Urban Boundary Expansion Statement at the Joint Planning Committee/ Agriculture and Rural Affairs Committee – May 11, 2020
By Kirstin Pulles on behalf of Free Transit Ottawa
May 11, 2020
As a representative of Free Transit Ottawa, I want to focus on how urban expansion impacts not only the functionality of the city, but also how equitably designed it is. We at Free Transit Ottawa do not support an expansion of the current urban boundary.
On April 24, 2019, the City of Ottawa declared a climate emergency acknowledging the need for massive reductions in carbon admissions. This can only happen if the city changes many of its policies, above all its approach to urban planning. You are being asked to make a choice here with clear environmental consequences. Providing for future housing needs by expanding the city’s boundary to allow for new single-family dwellings will only continue with the old policies which are incompatible with the need to massively reduce carbon emissions.
Transportation is responsible for 40 percent of Ottawa’s greenhouse gases. Cars are the main culprit and these can be reduced by 2/3rds on a per trip basis by using public transit. Expanding the boundary and single family dwellings works against this reduction. In most suburban neighbourhoods, necessary services are beyond walking distance forcing people to rely on private cars for the vast majority of their transportation needs. Low density development makes good public transit prohibitively expensive. I’m glad to hear many stakeholders focusing on transit in planning, but want to note that the declared intentions do not seem to match with reality. The relationship between urban sprawl and transit ridership have been shown to be inverse in study after study. Sprawl goes up, ridership goes down. I also again want note that we have seen ongoing ridership declines even without the added pressure of expansion.
Some claim that most people want to live in the suburbs, and that they willing to go afar for their dream home. However, a CHMC study finds that 80 per cent of homebuyers would give up a large house and a yard for a modest or attached dwelling where they could walk to amenities, take transit to work and commute in under 30 minutes. The argument is being made that price is a simple a question of supply and demand and so expanding the boundary will lower costs, but not all supply is equal. The supply of far away, car dependent, isolated single family homes does not meet the demand for housing in liveable communities close to work and vibrant neighbourhoods.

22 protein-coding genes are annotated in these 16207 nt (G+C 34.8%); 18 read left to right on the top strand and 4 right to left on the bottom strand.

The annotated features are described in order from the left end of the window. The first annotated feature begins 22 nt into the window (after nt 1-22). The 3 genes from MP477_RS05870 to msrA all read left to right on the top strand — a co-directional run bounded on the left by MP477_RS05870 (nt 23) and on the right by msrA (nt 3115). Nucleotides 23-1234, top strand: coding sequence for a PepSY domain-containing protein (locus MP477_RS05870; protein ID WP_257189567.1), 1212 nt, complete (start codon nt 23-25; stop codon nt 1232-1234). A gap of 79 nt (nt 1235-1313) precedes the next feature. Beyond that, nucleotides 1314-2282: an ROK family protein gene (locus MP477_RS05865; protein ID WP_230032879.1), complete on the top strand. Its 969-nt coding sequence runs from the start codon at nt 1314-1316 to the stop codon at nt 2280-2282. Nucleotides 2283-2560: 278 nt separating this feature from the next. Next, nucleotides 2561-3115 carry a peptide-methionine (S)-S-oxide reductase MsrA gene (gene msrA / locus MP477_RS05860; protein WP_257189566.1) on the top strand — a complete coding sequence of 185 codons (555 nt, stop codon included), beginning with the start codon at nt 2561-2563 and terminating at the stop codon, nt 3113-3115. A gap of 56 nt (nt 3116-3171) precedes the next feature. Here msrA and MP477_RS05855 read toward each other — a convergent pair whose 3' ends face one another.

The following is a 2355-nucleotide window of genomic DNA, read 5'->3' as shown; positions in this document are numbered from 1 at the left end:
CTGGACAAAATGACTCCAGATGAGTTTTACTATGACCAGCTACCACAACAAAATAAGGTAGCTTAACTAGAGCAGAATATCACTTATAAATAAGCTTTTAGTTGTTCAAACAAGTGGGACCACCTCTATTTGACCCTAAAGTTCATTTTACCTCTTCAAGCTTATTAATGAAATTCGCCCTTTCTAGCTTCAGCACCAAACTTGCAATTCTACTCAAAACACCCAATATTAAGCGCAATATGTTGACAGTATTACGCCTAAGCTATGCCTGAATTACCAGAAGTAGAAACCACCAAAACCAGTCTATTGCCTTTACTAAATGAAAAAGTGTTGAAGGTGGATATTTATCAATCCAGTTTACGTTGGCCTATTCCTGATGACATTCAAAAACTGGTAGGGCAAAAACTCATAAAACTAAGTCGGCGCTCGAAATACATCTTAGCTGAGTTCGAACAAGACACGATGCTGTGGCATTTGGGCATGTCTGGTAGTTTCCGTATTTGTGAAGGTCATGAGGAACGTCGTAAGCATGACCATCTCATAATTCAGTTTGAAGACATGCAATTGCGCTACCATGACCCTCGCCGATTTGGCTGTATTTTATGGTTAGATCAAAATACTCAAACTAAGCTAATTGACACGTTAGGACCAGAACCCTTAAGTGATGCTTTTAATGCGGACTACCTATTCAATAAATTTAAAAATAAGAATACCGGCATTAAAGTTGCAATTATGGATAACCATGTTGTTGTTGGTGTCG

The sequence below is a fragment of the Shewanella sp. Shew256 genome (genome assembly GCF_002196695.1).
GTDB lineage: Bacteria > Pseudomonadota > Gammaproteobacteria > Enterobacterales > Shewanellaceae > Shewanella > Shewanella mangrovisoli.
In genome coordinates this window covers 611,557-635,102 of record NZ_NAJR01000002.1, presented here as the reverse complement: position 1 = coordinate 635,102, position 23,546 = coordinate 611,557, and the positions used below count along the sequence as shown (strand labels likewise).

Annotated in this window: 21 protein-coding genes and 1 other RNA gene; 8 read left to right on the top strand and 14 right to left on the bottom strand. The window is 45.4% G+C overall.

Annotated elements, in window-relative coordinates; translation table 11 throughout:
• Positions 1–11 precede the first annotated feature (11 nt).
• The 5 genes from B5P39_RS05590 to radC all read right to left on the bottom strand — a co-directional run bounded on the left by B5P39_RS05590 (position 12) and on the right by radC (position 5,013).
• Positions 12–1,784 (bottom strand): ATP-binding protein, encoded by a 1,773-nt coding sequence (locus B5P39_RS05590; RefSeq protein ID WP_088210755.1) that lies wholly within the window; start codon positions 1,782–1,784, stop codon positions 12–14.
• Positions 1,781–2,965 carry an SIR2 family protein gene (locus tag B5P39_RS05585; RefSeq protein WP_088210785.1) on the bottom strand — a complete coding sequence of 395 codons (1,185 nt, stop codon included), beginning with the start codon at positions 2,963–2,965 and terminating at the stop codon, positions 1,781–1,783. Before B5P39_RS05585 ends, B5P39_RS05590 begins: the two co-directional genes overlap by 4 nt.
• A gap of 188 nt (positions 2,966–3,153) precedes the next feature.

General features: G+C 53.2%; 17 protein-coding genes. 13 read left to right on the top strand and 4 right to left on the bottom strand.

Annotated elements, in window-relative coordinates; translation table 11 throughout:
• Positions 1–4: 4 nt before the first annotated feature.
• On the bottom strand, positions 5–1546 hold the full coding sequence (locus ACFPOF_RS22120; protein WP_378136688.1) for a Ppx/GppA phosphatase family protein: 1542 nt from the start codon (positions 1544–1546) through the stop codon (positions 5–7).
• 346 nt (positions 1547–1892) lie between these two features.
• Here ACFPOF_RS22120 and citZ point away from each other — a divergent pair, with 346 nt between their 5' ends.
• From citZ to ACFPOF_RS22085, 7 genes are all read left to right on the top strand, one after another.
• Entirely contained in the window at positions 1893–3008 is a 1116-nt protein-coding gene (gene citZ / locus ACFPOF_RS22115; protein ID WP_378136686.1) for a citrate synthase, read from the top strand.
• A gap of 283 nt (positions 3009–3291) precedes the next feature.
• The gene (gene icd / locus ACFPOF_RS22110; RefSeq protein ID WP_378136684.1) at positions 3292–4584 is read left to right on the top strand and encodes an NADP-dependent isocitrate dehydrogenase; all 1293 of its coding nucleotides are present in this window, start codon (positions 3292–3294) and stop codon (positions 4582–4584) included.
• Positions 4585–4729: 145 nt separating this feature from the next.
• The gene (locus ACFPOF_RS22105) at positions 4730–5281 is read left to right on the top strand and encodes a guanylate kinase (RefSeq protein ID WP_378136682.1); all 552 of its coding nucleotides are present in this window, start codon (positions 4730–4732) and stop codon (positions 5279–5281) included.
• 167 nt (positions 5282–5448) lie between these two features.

The city is claiming that the new developments outside of the existing urban boundary will be near rapid transit and key amenities. It will not be on agricultural or other resource oriented lands, or on fragile ecological zones such as the wetlands that protect us from worsened flooding. I want to note that these proposed neighbourhoods are much closer to existence within our urban boundary. There is little to hold developers accountable to the neighbourhoods they are proposing in order to sway us in favour of a plan with unreliable outcomes.
Others defend the expansion because they reject our current forms of densification. Agreed. These are too often ugly high-rises that offer very limited accommodation for families, or displace existing residents. Zoning laws are applied unevenly, and often without any apparent long term plan. Rent costs increase in the few walkable, livable neighbourhoods in the city as developers build luxury condos rather than affordable housing. But the answer is not to build out the suburbs but to democratize city planning and development. We are being given nightmarish pictures of how intensification may happen, but often these visions are being presented by developers with a vested interest in specific outcomes from this plan. I don’t think that developers should be seen as neutral sources of information in this debate. I don’t think that industry voices should control our urban development. A drive for profit must not have unlimited control over our future.
Our city has the power to direct development in democratic, community-oriented ways.
Our city needs to be viewed as a common space, where we make decisions collectively. We have a right to the city, to shape the space we share in order to shape our lives and communities. The city, its government and its people, not developers, need to be at the helm of urban planning.